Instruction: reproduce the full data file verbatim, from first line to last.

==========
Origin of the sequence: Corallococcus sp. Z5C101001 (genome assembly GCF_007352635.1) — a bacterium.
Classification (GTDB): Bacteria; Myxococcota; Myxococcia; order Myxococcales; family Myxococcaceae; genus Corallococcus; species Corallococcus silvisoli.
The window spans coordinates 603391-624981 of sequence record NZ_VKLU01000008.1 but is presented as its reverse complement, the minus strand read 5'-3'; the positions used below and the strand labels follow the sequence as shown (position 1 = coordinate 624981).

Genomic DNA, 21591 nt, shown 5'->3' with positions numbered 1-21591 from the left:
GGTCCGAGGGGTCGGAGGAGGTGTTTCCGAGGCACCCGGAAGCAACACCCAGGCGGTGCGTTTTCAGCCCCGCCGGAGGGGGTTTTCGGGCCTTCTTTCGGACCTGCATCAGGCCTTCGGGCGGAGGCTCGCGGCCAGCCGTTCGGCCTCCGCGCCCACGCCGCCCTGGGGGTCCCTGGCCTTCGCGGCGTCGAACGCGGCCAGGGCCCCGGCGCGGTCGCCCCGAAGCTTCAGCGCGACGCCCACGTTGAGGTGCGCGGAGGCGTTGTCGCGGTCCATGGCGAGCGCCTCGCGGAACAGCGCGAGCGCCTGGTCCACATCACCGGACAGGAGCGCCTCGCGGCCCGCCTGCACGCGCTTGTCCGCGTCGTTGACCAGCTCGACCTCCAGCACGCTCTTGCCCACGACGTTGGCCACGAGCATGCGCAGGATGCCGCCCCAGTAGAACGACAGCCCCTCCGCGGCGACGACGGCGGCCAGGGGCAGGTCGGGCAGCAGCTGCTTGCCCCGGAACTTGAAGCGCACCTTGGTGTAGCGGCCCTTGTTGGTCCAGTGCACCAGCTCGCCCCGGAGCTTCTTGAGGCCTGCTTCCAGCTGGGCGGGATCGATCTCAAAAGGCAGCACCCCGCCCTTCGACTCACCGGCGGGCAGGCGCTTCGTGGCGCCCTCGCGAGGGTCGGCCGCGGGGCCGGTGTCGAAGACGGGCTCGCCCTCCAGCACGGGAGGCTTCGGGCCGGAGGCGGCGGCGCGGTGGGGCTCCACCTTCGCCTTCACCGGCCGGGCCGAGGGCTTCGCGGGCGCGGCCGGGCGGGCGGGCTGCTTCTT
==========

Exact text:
Origin of the sequence: Corallococcus sp. Z5C101001 (genome assembly GCF_007352635.1) — a bacterium.
Classification (GTDB): Bacteria; Myxococcota; Myxococcia; order Myxococcales; family Myxococcaceae; genus Corallococcus; species Corallococcus silvisoli.
The window spans coordinates 603391-624981 of sequence record NZ_VKLU01000008.1 but is presented as its reverse complement, the minus strand read 5'-3'; the positions used below and the strand labels follow the sequence as shown (position 1 = coordinate 624981).

Genomic DNA, 21591 nt, shown 5'->3' with positions numbered 1-21591 from the left:
GGTCCGAGGGGTCGGAGGAGGTGTTTCCGAGGCACCCGGAAGCAACACCCAGGCGGTGCGTTTTCAGCCCCGCCGGAGGGGGTTTTCGGGCCTTCTTTCGGACCTGCATCAGGCCTTCGGGCGGAGGCTCGCGGCCAGCCGTTCGGCCTCCGCGCCCACGCCGCCCTGGGGGTCCCTGGCCTTCGCGGCGTCGAACGCGGCCAGGGCCCCGGCGCGGTCGCCCCGAAGCTTCAGCGCGACGCCCACGTTGAGGTGCGCGGAGGCGTTGTCGCGGTCCATGGCGAGCGCCTCGCGGAACAGCGCGAGCGCCTGGTCCACATCACCGGACAGGAGCGCCTCGCGGCCCGCCTGCACGCGCTTGTCCGCGTCGTTGACCAGCTCGACCTCCAGCACGCTCTTGCCCACGACGTTGGCCACGAGCATGCGCAGGATGCCGCCCCAGTAGAACGACAGCCCCTCCGCGGCGACGACGGCGGCCAGGGGCAGGTCGGGCAGCAGCTGCTTGCCCCGGAACTTGAAGCGCACCTTGGTGTAGCGGCCCTTGTTGGTCCAGTGCACCAGCTCGCCCCGGAGCTTCTTGAGGCCTGCTTCCAGCTGGGCGGGATCGATCTCAAAAGGCAGCACCCCGCCCTTCGACTCACCGGCGGGCAGGCGCTTCGTGGCGCCCTCGCGAGGGTCGGCCGCGGGGCCGGTGTCGAAGACGGGCTCGCCCTCCAGCACGGGAGGCTTCGGGCCGGAGGCGGCGGCGCGGTGGGGCTCCACCTTCGCCTTCACCGGCCGGGCCGAGGGCTTCGCGGGCGCGGCCGGGCGGGCGGGCTGCTTCTT